"Learning to Drive: And Other Life Stories" represents a departure for Pollitt, whose previous works—three essay collections and a volume of poetry—have never included such candid, confessional prose. Taking the advice of her driving instructor, who appears in the book's title essay, Pollitt confronts one neglected observation after another: the observation that her boyfriend of seven years has been cheating on her, for instance, or that her mother is an alcoholic. In her most revealing moments, Pollitt realizes that she suffers from the same self-destructive emotional dependencies that she has been lecturing other women about during her years as a feminist critic.
Readers accustomed to the punchy persona of her Nation columns may feel uncomfortable when faced with Pollitt's vulnerability. But even at her most intimate, she manages to infuse her tales of dissatisfaction and heartbreak with levity and humor. The strongest sections of the book pivot seamlessly from the idiosyncrasies of Pollitt's personal life to her insights into contemporary culture. "Webstalking" analyzes the modern phenomenon of Internet voyeurism by detailing her own obsessive Internet searching of her ex-boyfriend. She writes eloquently about the weightless, hallucinatory quality of her late-night Web surfing, driven by the irrational hope that clicking through enough links will miraculously restore the physical presence of her former lover.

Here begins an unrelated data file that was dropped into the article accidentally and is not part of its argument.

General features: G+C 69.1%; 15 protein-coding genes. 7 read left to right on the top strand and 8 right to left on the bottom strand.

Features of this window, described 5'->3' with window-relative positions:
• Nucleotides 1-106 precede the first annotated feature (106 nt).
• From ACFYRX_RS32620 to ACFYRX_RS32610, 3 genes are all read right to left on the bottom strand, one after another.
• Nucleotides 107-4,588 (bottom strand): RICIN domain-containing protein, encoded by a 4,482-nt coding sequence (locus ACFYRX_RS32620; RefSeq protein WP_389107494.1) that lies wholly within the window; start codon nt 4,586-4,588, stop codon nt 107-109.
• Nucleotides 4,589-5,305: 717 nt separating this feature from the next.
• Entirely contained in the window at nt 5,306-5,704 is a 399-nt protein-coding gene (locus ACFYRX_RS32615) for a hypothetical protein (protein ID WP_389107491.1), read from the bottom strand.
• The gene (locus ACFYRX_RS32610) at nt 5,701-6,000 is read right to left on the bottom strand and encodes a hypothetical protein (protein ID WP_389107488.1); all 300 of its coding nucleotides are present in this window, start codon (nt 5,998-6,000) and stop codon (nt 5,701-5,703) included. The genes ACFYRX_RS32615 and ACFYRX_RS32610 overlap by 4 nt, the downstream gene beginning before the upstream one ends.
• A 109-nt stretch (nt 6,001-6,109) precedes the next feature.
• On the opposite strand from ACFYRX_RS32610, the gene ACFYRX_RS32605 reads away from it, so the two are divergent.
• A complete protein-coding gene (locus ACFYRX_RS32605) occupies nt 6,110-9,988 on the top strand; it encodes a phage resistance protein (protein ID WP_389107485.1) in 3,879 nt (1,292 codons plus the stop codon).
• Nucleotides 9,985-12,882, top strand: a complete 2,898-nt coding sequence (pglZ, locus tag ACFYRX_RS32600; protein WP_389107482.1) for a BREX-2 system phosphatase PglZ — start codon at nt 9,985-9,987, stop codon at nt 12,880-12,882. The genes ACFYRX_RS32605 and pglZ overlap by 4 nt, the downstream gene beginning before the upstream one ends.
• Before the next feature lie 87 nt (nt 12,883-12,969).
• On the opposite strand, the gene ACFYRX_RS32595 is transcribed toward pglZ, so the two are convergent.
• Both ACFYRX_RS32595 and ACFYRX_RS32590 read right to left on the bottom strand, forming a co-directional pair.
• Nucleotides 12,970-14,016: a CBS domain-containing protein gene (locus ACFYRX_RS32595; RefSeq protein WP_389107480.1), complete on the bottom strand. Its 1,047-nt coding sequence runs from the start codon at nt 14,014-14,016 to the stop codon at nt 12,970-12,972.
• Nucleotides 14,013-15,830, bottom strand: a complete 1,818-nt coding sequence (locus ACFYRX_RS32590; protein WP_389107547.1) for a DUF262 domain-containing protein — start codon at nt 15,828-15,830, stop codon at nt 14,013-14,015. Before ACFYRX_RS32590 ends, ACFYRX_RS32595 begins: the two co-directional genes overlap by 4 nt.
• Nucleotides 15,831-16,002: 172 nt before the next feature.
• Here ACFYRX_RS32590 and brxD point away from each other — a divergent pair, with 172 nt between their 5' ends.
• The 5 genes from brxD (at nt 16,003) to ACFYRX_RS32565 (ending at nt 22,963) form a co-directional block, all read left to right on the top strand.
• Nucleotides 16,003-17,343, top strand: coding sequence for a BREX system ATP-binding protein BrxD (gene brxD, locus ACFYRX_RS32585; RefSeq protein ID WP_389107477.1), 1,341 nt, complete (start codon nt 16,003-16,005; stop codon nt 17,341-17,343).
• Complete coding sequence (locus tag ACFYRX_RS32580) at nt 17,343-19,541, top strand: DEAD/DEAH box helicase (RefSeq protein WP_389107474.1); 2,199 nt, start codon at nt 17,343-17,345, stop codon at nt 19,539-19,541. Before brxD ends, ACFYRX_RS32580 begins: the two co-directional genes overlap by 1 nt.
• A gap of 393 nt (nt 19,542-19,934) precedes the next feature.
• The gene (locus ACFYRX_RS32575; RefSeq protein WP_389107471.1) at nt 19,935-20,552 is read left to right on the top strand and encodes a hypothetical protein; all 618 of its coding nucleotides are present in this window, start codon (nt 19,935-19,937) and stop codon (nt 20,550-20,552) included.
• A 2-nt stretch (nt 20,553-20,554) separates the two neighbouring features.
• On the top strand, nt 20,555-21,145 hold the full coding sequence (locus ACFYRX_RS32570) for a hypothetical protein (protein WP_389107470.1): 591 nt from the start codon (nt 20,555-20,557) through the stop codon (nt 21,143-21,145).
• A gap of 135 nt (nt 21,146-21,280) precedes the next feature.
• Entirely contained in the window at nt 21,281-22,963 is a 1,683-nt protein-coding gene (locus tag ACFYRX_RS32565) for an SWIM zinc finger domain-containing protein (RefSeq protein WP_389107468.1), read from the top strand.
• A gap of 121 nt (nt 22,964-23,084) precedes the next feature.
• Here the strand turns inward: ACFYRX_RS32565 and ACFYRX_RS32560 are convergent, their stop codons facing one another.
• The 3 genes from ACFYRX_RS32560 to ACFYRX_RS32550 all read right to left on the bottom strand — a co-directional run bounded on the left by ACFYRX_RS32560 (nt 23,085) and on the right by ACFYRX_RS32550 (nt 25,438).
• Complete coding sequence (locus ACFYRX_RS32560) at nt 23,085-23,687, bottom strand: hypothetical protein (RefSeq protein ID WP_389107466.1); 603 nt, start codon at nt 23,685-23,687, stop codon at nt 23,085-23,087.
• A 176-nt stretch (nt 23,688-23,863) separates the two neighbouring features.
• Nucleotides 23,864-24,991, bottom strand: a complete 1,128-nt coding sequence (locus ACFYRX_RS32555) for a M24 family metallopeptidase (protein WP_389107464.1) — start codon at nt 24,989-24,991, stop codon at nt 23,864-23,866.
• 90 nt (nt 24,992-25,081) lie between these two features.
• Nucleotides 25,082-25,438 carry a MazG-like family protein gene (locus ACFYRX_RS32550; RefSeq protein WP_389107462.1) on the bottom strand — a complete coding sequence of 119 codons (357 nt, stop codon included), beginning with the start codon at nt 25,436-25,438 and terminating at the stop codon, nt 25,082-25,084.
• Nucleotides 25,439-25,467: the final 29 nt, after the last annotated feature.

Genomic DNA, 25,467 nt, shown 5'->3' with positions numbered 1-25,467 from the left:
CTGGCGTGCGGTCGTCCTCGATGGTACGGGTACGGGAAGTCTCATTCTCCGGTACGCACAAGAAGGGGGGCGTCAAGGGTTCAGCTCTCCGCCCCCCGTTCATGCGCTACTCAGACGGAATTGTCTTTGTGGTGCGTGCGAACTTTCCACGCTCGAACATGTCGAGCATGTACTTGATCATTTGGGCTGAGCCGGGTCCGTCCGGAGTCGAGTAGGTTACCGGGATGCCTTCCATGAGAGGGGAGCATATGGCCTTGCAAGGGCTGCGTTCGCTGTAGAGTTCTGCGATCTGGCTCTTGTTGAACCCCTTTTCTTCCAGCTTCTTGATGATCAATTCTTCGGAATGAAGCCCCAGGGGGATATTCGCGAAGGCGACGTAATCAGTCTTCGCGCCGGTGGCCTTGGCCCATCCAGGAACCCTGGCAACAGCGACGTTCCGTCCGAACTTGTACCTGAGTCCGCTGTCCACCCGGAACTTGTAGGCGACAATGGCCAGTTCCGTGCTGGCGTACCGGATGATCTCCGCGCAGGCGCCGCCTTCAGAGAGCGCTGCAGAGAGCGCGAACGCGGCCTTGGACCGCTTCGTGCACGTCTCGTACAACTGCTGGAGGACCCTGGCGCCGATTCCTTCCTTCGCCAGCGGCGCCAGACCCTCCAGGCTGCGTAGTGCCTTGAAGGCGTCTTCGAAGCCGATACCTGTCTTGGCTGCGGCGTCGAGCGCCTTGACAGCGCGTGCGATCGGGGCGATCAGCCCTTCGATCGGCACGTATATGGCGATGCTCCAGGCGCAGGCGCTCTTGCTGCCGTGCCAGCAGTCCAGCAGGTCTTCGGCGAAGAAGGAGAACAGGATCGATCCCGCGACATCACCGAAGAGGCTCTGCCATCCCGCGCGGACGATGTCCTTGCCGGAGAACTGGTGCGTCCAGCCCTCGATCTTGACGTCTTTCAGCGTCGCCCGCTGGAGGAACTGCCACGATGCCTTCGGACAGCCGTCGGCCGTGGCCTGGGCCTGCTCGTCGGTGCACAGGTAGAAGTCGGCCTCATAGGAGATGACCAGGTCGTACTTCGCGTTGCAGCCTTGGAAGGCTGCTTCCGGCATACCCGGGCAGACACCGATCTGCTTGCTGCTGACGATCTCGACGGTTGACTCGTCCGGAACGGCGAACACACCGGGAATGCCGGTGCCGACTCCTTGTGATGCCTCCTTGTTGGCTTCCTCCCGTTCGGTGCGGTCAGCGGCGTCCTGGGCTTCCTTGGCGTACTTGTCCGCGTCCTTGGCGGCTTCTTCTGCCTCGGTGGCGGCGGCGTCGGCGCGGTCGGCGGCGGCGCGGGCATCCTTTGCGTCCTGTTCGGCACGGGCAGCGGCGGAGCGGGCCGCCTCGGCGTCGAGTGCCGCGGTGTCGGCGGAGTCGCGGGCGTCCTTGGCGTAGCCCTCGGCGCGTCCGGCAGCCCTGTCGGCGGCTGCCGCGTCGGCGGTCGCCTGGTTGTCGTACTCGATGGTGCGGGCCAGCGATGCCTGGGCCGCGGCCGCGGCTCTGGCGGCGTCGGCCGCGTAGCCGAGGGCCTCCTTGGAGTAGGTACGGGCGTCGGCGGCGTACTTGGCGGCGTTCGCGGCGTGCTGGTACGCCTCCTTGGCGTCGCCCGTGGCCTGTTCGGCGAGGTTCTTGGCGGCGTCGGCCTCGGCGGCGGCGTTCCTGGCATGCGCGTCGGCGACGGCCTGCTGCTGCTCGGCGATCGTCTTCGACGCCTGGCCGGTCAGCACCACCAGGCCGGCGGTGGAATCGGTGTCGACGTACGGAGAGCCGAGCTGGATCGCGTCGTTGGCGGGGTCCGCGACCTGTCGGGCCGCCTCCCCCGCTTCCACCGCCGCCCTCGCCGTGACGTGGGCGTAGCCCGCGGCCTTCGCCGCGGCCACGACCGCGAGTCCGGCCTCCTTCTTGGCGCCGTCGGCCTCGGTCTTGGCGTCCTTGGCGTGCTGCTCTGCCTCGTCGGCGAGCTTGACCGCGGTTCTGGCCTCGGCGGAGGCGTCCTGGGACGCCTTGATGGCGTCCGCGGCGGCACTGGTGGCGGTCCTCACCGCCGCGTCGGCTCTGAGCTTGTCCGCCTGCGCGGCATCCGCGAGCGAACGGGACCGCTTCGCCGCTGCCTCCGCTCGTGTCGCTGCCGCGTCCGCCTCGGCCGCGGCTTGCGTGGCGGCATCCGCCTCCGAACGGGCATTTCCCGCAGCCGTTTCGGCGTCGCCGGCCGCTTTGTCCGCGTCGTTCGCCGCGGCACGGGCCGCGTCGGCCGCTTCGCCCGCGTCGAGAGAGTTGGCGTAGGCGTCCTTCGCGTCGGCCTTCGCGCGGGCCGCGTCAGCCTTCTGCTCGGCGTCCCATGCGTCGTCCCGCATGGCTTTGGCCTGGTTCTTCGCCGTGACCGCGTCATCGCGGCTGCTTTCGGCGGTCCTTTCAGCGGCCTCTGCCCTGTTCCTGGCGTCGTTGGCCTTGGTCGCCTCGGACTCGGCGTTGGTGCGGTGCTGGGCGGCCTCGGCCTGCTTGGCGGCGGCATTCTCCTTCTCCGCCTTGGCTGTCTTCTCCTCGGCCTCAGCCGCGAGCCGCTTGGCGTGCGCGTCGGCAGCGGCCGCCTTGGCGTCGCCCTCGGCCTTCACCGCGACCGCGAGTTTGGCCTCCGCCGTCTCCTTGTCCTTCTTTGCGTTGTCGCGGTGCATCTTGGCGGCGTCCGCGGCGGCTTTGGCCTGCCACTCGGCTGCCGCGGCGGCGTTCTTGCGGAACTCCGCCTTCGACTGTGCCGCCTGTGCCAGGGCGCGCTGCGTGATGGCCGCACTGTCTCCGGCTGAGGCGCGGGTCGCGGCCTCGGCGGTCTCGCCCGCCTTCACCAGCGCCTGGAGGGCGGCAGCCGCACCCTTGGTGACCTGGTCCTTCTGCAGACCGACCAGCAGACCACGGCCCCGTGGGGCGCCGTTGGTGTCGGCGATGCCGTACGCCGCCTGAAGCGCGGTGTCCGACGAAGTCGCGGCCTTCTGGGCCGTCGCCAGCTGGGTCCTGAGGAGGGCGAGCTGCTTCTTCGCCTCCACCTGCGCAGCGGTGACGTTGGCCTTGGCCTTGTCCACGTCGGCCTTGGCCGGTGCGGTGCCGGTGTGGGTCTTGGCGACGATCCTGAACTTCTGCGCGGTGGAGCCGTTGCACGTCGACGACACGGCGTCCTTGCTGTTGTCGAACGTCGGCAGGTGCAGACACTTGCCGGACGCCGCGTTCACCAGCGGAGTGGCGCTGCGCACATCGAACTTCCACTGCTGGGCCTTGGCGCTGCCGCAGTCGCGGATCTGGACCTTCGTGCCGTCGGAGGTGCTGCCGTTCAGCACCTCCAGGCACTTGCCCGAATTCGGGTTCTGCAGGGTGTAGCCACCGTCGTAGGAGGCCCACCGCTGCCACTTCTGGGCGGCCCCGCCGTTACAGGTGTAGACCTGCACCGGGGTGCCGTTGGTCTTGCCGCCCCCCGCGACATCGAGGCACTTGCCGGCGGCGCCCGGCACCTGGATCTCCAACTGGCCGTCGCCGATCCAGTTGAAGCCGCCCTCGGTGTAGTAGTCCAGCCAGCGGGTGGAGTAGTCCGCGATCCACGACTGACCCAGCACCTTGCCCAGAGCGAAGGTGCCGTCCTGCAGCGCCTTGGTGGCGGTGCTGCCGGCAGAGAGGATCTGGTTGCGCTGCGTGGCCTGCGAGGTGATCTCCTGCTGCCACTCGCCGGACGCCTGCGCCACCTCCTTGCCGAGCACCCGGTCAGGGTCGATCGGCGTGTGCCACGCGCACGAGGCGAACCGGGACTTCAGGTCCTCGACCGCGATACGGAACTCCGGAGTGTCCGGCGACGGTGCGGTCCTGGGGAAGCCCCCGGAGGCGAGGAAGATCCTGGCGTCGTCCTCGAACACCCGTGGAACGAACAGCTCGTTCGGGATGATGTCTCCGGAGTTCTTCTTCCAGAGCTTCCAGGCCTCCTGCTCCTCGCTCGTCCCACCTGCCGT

Watching Pollitt level her incisive wit at targets as disparate as Marxism and motherhood makes "Learning to Drive" a rewarding and entertaining read. Read the full review.
San Francisco Chronicle: "Learning to Drive" Is "Rewarding and Entertaining"
Ben Tarnoff reviews Learning to Drive in today's San Francisco Chronicle. From the review: